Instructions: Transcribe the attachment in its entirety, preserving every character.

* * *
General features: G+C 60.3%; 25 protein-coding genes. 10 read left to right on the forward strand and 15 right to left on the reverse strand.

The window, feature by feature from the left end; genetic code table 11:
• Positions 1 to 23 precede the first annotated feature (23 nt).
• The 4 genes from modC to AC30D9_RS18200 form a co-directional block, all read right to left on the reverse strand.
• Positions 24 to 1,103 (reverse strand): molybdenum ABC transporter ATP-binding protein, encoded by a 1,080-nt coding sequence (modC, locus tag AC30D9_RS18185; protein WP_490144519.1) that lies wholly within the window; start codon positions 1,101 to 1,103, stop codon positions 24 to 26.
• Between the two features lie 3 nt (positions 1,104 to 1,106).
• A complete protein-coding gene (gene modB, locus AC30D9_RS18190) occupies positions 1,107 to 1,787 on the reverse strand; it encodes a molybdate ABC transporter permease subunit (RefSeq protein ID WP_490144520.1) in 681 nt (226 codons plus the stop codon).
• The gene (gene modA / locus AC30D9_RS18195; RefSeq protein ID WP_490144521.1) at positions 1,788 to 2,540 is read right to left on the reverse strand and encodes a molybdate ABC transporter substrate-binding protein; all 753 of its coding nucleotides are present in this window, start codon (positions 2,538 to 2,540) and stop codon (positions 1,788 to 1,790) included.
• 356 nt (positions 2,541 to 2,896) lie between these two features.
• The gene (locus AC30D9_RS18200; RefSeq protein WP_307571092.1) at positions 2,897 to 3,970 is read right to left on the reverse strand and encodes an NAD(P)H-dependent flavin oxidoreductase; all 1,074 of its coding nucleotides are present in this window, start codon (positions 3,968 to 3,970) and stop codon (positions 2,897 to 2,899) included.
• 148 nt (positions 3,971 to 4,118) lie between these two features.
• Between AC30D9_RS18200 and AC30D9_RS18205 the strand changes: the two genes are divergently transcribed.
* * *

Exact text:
General features: G+C 60.3%; 25 protein-coding genes. 10 read left to right on the forward strand and 15 right to left on the reverse strand.

The window, feature by feature from the left end; genetic code table 11:
• Positions 1 to 23 precede the first annotated feature (23 nt).
• The 4 genes from modC to AC30D9_RS18200 form a co-directional block, all read right to left on the reverse strand.
• Positions 24 to 1,103 (reverse strand): molybdenum ABC transporter ATP-binding protein, encoded by a 1,080-nt coding sequence (modC, locus tag AC30D9_RS18185; protein WP_490144519.1) that lies wholly within the window; start codon positions 1,101 to 1,103, stop codon positions 24 to 26.
• Between the two features lie 3 nt (positions 1,104 to 1,106).
• A complete protein-coding gene (gene modB, locus AC30D9_RS18190) occupies positions 1,107 to 1,787 on the reverse strand; it encodes a molybdate ABC transporter permease subunit (RefSeq protein ID WP_490144520.1) in 681 nt (226 codons plus the stop codon).
• The gene (gene modA / locus AC30D9_RS18195; RefSeq protein ID WP_490144521.1) at positions 1,788 to 2,540 is read right to left on the reverse strand and encodes a molybdate ABC transporter substrate-binding protein; all 753 of its coding nucleotides are present in this window, start codon (positions 2,538 to 2,540) and stop codon (positions 1,788 to 1,790) included.
• 356 nt (positions 2,541 to 2,896) lie between these two features.
• The gene (locus AC30D9_RS18200; RefSeq protein WP_307571092.1) at positions 2,897 to 3,970 is read right to left on the reverse strand and encodes an NAD(P)H-dependent flavin oxidoreductase; all 1,074 of its coding nucleotides are present in this window, start codon (positions 3,968 to 3,970) and stop codon (positions 2,897 to 2,899) included.
• 148 nt (positions 3,971 to 4,118) lie between these two features.
• Between AC30D9_RS18200 and AC30D9_RS18205 the strand changes: the two genes are divergently transcribed.